The lynch pin of such racially asymmetrical law enforcement is the pretextual traffic stop (upheld by the Supreme Court In Whren v. United States and Ohio v. Robinette , both 1996) whereby officers can pull over drivers (preferentially those of color) upon virtually any pretext -- a bad taillight, accelerating too fast from a signal, even driving "too cautiously"! -- and proceed with a warrantless search. At that point, the discovery of something as minor as a couple ounces of marijuana or cocaine (often planted, as was policy of the Oakland police department until it broke into the headlines a few years ago) can lead to a felony conviction, incarceration and subsequent release as a felon consigned to an invisible under-caste existence -- off the radar of most Americans. (Except of course, for the for-profit corrections industry.) In contrast, more whites use and deal drugs than do blacks , yet only a sliver of the white population get arrested -- and if arrested, rarely get put on the felony track to disfranchishment.
As Alexander lays it out, the steps to Jim Crow disfranchisement are three:
Phase One is the "roundup". Vast numbers of people from poor communities of color are pulled into the criminal justice system by police who are rewarded by drug bust headcounts.
Phase Two is "formal control". Here the defendants, denied decent legal representation, are pressured into taking plea deals. Harsh minimum sentencing laws further work against the defendant. Typically, phase two concludes with hard prison time.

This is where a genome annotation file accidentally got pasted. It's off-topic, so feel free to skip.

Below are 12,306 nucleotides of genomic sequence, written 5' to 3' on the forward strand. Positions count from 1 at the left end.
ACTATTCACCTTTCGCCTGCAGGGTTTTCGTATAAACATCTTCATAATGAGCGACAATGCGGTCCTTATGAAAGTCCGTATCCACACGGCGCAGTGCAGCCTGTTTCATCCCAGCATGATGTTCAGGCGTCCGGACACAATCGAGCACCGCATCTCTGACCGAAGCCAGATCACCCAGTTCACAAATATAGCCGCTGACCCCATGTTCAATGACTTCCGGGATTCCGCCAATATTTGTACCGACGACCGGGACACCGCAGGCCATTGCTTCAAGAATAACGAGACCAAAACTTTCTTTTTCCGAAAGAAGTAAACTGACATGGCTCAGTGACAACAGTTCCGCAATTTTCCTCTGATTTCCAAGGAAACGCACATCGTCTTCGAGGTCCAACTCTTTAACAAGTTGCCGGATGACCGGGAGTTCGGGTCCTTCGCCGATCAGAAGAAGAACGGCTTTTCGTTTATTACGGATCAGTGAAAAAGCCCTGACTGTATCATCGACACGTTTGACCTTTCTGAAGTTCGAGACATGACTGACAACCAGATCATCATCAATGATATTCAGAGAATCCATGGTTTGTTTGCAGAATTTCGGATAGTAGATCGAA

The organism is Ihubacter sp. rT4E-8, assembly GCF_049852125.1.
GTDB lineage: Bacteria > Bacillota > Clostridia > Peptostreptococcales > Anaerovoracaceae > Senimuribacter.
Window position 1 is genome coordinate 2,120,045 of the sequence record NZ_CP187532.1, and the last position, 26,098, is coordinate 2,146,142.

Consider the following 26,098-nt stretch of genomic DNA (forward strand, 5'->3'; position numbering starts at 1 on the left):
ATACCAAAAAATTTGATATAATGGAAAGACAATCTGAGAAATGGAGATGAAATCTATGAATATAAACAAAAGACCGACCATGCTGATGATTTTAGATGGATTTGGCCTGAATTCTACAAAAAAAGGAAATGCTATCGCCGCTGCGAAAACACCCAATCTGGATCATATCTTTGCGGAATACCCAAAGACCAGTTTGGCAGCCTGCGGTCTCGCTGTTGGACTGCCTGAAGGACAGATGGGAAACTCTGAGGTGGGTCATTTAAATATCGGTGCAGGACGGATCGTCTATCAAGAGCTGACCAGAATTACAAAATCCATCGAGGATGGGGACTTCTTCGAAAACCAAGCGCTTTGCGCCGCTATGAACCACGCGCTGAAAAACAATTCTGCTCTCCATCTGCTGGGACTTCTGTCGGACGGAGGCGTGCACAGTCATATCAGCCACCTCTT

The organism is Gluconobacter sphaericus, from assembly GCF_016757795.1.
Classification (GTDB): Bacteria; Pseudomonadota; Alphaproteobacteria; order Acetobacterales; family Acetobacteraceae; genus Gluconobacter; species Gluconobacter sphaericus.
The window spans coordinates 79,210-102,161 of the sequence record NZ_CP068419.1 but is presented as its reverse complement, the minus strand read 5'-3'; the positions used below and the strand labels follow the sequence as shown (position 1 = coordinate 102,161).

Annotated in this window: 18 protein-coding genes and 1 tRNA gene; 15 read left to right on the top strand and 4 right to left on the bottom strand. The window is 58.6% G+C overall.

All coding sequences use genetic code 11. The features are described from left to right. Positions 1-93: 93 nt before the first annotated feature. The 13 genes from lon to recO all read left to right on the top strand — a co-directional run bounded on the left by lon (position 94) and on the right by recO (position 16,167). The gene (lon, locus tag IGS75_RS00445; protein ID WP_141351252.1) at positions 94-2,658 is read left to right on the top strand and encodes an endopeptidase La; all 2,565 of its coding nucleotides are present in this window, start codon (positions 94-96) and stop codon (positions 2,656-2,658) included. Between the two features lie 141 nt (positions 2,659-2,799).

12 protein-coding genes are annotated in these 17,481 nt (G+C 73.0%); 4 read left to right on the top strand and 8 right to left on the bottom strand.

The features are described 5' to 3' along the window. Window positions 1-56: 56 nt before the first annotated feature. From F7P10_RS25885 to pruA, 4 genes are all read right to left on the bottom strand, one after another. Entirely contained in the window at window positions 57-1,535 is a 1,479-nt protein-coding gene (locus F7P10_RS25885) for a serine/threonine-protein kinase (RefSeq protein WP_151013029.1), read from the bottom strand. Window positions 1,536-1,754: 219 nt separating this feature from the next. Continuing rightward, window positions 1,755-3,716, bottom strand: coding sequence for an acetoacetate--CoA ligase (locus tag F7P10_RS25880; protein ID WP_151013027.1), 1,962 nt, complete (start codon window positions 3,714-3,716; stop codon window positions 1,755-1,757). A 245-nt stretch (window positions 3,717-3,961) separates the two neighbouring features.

Phase Three is "invisible punishment". After release from prison, millions of Americans of color suffer a lifetime of legal discrimination, denial of employment, housing, education, public benefits and often even the right to vote or to serve on a jury.
Apparently, out of benign ignorance, I and most Americans have been blind to the thirty year resurrection of Jim Crow racism in our country.
I know some readers will say that this is just another liberal hand-wringing mea culpa, but I reject that notion. I am not apologizing for anything, but now that I've become aware of such a massive injustice in my country I will h ave something to apologize for if I do nothing to help redress it. Writing this is one way to begin.
Martin Luther King said 40 years ago, that "blindness and indifference to racial groups is actually more important than racial hostility to the creation and maintenance of racialized systems of control."
Alexander maintains, as did Martin Luther King, that the system is so entrenched by now that nothing short of a broad social movement can dislodge it.
So what to do?
First, I urge you to read the book.
Second, share this information as widely as you can. That's what I am trying to do here.
Third, if you are so moved to do more, there is are many worthy organizations, including "Campaign to End the New Jim Crow" (http://www.endnewjimcrow.org) and "All of Us or None" (http://www.allofusornone.org) that seeks to redress hiring discrimination against ex-offenders.
In closing, there was a sign in New Orleans addressing arriving Katrina relief workers: "If you came because you realize your liberation is tied together with ours, then let us work together."
-- Bruce Toien